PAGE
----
Insiders share China’s text-to-video development situation, market and industry prospect
Virtually perfect
Published: Mar 14, 2024 11:08 PM
Screenshots of the AI-generated animated video Tale oof Lipu Village Photos: Courtesy of Lipu Village

Screenshots of the AI-generated animated video Tale of Lipu Village Photos: Courtesy of Lipu Village

When OpenAI released an AI-generated 60-second video in early February, the hyperrealistic video and its cutting-edge text-to-video model, Sora, sent shockwaves to the global AI-generated content (AIGC) industry that were nothing short of seismic.

"I was so impressed, thinking about the possible technologies and theories used in Sora," said advertising professional and AI-generated video enthusiast Huang Chujie.

He said before Sora, most of the current text-to-video models could only produce clips no longer than four seconds.

Huang leads a micro AIGC community named "Lipu Villag" in his spare time. Last month, a three-minute AI animated video produced by Lipu Village won the "Best Video Generation Award" at the international competition Massachusetts Institute of Technology (MIT) AI for Filmmaking Hackathon 2024.

As AI-generated videos continue to be a public focal point, the Global Times recently spoke with several Chinese industry insiders. They shared their observations and thoughts on the current situation and application prospects of text-to-video technology in China, as well as how Chinese enterprises have explored and expanded the overseas market.

Screenshots of the AI-generated animated video Tale oof Lipu Village Photos: Courtesy of Lipu Village
Screenshots of the AI-generated animated video Tale of Lipu Village Photos: Courtesy of Lipu Village

'At the first echelon'

After hearing that Lipu Village's video won a prize, Huang shared the good news on social media with great excitement. 

"We're surprised to win, and were very pleased to receive many congratulatory messages from peer AIGC lovers," he recalled.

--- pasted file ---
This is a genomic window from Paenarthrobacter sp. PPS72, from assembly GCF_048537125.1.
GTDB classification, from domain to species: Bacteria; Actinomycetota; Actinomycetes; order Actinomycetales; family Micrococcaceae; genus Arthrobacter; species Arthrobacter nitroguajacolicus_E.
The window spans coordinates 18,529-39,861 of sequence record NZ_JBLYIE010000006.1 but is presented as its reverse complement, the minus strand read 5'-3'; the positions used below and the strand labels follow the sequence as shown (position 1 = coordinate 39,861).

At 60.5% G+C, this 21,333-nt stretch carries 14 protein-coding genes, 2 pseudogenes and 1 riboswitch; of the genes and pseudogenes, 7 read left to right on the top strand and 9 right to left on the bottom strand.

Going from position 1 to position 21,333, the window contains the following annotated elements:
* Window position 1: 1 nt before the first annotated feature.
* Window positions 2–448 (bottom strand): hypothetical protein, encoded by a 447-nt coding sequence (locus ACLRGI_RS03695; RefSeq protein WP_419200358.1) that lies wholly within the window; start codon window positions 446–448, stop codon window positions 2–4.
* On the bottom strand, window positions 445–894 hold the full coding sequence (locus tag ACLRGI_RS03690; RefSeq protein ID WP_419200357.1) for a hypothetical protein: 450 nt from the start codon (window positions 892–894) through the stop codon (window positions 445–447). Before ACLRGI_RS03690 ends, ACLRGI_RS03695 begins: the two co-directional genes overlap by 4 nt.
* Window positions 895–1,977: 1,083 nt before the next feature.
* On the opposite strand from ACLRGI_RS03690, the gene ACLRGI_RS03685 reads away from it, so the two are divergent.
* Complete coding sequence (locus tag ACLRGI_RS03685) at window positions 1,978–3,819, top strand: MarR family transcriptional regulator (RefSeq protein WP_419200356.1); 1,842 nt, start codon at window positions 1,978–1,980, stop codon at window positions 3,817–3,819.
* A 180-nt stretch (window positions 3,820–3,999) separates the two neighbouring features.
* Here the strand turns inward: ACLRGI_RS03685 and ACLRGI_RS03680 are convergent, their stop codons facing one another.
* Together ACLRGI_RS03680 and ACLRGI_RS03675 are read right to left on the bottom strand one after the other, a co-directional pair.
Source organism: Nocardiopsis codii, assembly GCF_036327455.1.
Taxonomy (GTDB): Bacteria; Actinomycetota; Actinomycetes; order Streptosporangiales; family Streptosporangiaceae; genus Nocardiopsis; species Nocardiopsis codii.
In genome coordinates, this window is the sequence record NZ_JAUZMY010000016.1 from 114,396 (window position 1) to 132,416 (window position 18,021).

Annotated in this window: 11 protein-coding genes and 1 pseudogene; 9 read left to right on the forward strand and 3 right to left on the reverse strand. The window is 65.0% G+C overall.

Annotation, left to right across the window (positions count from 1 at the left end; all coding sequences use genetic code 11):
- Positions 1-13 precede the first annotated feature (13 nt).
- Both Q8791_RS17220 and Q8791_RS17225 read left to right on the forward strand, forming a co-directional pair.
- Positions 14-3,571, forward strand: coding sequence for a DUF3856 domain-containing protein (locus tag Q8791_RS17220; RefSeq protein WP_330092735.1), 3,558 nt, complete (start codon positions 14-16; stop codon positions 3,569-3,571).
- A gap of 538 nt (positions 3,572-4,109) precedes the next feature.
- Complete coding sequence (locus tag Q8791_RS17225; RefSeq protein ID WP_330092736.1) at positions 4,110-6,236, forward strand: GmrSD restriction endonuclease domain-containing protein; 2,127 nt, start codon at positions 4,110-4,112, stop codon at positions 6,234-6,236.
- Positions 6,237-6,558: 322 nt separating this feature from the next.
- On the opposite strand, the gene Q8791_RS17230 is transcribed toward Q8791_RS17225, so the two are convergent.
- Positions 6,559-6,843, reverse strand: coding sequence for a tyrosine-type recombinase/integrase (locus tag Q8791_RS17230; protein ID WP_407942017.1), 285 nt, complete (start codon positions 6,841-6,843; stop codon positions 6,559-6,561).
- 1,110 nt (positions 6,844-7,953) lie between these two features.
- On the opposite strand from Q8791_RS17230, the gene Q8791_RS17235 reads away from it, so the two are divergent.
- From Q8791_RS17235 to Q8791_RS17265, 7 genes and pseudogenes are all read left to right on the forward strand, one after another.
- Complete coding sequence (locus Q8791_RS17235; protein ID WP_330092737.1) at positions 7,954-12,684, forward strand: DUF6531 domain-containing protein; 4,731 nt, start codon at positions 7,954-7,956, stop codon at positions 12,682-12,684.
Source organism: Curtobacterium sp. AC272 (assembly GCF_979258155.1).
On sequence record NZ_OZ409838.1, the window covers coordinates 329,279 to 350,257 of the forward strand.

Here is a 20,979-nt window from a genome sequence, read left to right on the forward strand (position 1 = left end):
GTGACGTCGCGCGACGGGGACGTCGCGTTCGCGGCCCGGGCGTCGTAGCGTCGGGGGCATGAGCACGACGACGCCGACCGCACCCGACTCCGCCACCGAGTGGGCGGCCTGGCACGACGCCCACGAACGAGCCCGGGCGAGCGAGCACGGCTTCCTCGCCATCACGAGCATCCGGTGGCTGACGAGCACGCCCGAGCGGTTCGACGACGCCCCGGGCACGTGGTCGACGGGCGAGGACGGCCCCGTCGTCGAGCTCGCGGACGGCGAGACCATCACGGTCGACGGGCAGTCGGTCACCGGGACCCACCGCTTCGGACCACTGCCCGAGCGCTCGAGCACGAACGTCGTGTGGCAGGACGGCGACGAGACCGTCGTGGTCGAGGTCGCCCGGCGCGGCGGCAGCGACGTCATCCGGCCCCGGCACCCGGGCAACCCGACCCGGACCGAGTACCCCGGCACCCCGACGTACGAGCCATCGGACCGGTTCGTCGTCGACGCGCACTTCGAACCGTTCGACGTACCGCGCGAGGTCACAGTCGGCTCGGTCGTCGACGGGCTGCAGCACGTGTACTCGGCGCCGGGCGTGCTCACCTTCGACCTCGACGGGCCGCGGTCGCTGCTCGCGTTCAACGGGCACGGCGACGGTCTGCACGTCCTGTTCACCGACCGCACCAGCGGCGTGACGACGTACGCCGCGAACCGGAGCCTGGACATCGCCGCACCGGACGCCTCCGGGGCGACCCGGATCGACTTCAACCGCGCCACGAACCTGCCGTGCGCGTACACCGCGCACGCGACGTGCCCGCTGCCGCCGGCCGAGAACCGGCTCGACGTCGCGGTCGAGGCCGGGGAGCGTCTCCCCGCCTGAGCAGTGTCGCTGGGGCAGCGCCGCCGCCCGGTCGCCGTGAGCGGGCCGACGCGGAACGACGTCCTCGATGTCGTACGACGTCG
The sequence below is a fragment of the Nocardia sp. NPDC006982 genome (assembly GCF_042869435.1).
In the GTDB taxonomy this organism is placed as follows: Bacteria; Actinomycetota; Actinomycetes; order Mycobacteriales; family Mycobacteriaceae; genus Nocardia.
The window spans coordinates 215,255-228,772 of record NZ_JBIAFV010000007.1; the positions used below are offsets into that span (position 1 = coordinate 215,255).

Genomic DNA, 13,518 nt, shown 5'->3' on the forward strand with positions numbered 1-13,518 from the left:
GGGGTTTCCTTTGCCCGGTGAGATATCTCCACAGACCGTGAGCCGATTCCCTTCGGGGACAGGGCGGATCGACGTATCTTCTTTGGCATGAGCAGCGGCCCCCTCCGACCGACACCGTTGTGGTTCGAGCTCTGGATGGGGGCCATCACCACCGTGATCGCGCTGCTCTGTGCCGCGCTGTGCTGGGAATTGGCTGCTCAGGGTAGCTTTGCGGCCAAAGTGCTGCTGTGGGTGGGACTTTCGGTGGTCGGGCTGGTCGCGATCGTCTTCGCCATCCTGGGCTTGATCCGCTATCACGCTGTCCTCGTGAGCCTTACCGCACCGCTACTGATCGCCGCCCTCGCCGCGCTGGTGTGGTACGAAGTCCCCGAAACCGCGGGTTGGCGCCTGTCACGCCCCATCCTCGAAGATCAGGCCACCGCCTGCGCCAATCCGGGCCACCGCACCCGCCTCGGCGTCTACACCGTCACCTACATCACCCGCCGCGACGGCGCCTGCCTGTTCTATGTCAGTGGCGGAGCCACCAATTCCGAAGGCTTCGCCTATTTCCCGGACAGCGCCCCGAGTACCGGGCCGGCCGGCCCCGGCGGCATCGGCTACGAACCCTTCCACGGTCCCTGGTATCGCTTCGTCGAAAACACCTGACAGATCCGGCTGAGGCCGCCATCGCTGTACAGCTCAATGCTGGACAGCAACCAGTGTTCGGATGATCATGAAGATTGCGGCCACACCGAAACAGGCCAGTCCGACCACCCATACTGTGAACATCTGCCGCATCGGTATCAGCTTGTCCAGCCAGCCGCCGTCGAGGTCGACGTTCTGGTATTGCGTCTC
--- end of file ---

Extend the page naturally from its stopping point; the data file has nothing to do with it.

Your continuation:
The video, named Tale of Lipu Village, shows audiences a fantastic world with imaginary creatures, such as eggplant pigs and potato chip flowers. Including Huang, the six-member team created numerous interesting roles and scenes for the video, and added music, sound and narration.

All this work was done with AIGC-related software within three days. "That was inconceivable in the time before AI," Huang told the Global Times. He estimated that it would have taken three months for another six people to make a similar three-minute animated video using traditional methods.

And now Sora will probably bring about new milestone-like development in the text-to-video industry with minute-long clips. Huang is looking forward to its official debut, saying it will largely enrich the expressions of AI videos with long scenes.

Back home, Huang said China's text-to-video development is "at the top echelon" globally. He mentioned that among the winners of the MIT AI for Filmmaking Hackathon 2024 competition, the majority were Chinese teams.

"A little falling behind on the model aspect though, we are very strong in the application of the text-to-video technology, and other elements that are equally essential to AI video making, such as imagination and storytelling," he told the Global Times. 

Photo: Courtesy of StoryStorm

Photo: Courtesy of StoryStorm

Explore overseas market

Moreover, some Chinese AIGC entrepreneurs have grasped opportunities in the fast-blooming text-to-video industry revolution and explored overseas markets.